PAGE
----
Civil society organizations are gearing up to hold financial industry players accountable on the lofty commitments they made at COP26 in November.
Many of the world’s biggest banks face the enormous challenge of realigning their entire loans and investment operations in the coming years to put themselves on a credible path to achieve net-zero carbon emissions by 2050.
“We want to see whether they are requiring all their clients to actually disclose their [greenhouse gas emissions],” said Danielle Fugere, CEO at As You Sow, a San Francisco–based shareholder advisory service, in an interview. “Ultimately, best practices come down to are we seeing year-over-year changes in their capital flows?”
Under the Glasgow Financial Alliance for Net Zero forged for COP26, the banks have committed to not only decarbonize their portfolios but to adopt a transparent and rigorous short-term strategy that ensures they meet that 2050 target. The alliance, led by former Bank of England governor Mark Carney, comprises separate agreements for various financial sectors.
The banking agreement includes many of the largest financial players in North America, including JPMorgan Chase, Citigroup Inc., Royal Bank of Canada and Toronto-Dominion Bank.
Last week, the Bank of Canada and the Office of the Superintendent of Financial Institutions (OSFI) released the results of a pilot study on climate-related risk scenarios conducted with four Canadian insurance companies and two banks. OSFI said it will issue draft guidance for climate risk management for federally regulated financial institutions later this year.
All of the scenarios modelled by the government agencies and financial institutions showed that this transition will “entail important risks for some economic sectors,” a press release about the pilot study said. “Mispricing of transition risks could expose financial institutions and investors to sudden and large losses. It could also delay investments needed to help mitigate the impact of climate change.”
There is, unsurprisingly, considerable skepticism as to whether big North American banks can meet climate-related goals by weaning themselves off the fossil fuel sector and instead focusing on the loans and investment needed to finance the transition to a net-zero economy.
We want to see whether they are requiring all their clients to actually disclose their [greenhouse gas emissions].
-Danielle Fugere, CEO at As You Sow
Civil society research groups in the United States and Canada are determined to hold the industry’s collective feet to the fire. On December 16, Investors for Paris Compliance, a Canadian advocacy organization, released a “best practices” report that aims to guide not only banks but their shareholders, who are increasingly challenging business-as-usual practices at annual meetings.
The report calls on banks to put in place policies that will allow them to cut the carbon emissions of companies they finance by half by 2030, and to immediately end financing for new fossil fuel projects. The banks should adopt science-based targets for 2030 – aligned with the goal of limiting the average global temperature increase to 1.5°C above pre-industrial levels – and tying compensation to progress on meeting the climate goals.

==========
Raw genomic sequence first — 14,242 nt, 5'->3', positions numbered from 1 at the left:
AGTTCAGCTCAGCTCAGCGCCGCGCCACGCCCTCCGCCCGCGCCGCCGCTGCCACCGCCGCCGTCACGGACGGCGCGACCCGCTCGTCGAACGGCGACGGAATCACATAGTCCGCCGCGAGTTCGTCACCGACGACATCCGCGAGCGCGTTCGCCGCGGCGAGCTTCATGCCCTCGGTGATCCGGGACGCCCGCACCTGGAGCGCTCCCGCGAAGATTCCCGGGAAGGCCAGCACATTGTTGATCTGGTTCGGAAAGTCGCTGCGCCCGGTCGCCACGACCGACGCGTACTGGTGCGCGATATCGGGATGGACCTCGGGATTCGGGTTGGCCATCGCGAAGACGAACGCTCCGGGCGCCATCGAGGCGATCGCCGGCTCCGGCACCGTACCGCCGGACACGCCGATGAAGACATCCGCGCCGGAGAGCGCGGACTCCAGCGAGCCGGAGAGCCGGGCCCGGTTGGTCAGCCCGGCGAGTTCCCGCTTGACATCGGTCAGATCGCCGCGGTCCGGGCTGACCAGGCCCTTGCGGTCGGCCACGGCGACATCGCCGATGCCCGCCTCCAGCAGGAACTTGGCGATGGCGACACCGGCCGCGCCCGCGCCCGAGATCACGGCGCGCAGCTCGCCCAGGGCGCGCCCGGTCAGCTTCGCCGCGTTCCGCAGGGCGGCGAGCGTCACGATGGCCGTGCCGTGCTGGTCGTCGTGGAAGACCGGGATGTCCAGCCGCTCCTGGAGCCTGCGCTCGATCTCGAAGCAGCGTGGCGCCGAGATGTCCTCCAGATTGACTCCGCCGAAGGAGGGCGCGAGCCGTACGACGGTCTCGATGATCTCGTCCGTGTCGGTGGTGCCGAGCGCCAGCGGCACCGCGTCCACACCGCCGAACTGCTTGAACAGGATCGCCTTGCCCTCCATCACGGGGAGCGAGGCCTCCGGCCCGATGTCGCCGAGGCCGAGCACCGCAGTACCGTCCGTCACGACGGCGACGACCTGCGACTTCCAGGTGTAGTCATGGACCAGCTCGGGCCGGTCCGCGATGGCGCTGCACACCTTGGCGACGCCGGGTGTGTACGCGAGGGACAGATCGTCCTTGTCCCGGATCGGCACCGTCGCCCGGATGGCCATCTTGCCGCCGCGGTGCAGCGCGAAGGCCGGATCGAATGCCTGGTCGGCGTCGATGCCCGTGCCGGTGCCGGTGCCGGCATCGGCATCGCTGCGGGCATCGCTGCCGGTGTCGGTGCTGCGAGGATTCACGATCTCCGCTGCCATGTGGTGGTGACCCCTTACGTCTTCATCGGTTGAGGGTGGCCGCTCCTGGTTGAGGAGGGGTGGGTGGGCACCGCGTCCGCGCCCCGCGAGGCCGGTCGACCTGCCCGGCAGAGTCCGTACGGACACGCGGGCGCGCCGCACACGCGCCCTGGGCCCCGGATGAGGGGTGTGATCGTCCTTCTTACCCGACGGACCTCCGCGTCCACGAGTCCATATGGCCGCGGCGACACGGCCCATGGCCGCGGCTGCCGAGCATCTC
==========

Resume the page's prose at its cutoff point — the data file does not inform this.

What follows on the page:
The report notes that the world is already seeing enormous costs from extreme weather events related to climate change, most recently with the catastrophic flooding in British Columbia and the searing heat and drought experienced throughout western North America last summer.
“Climate impacts are now material to investors and [are] set to become even more so,” it says. Banks “fail investors” when they finance that worsening climate picture, it adds.
In the United States, organizations such as the Interfaith Center on Corporate Responsibility; Boston Common Asset Management, an ESG-focused investor; and As You Sow plan to engage with the signatories of the net-zero agreement both directly and at shareholder meetings to press them on implementation.
Banks face risks from the physical impacts of climate change as well as from government policies and emerging technologies that will disrupt their big customers in the carbon-intensive sectors. Still, they continue to allocate new capital to finance coal, oil and gas companies.
The world’s 60 largest commercial and investment banks provided US$3.8 trillion in financing to the fossil fuel sector worldwide between 2016 and 2020, according to a report, Banking on Climate Chaos, produced by a coalition of environmental advocacy groups. JPMorgan Chase and Citi continued to lead that list last year, while RBC and TD banks were among the top lenders to fossil fuel companies.
While short-term profits from financing the fossil fuel sector can be alluring as oil and gas prices soar around the world, credit rating agencies are also warning banks that climate change is a “major threat” to financial institutions. Analysis from Moody’s Investor Services recently concluded that climate risk is becoming a key determinant of banks’ loan quality and creditworthiness.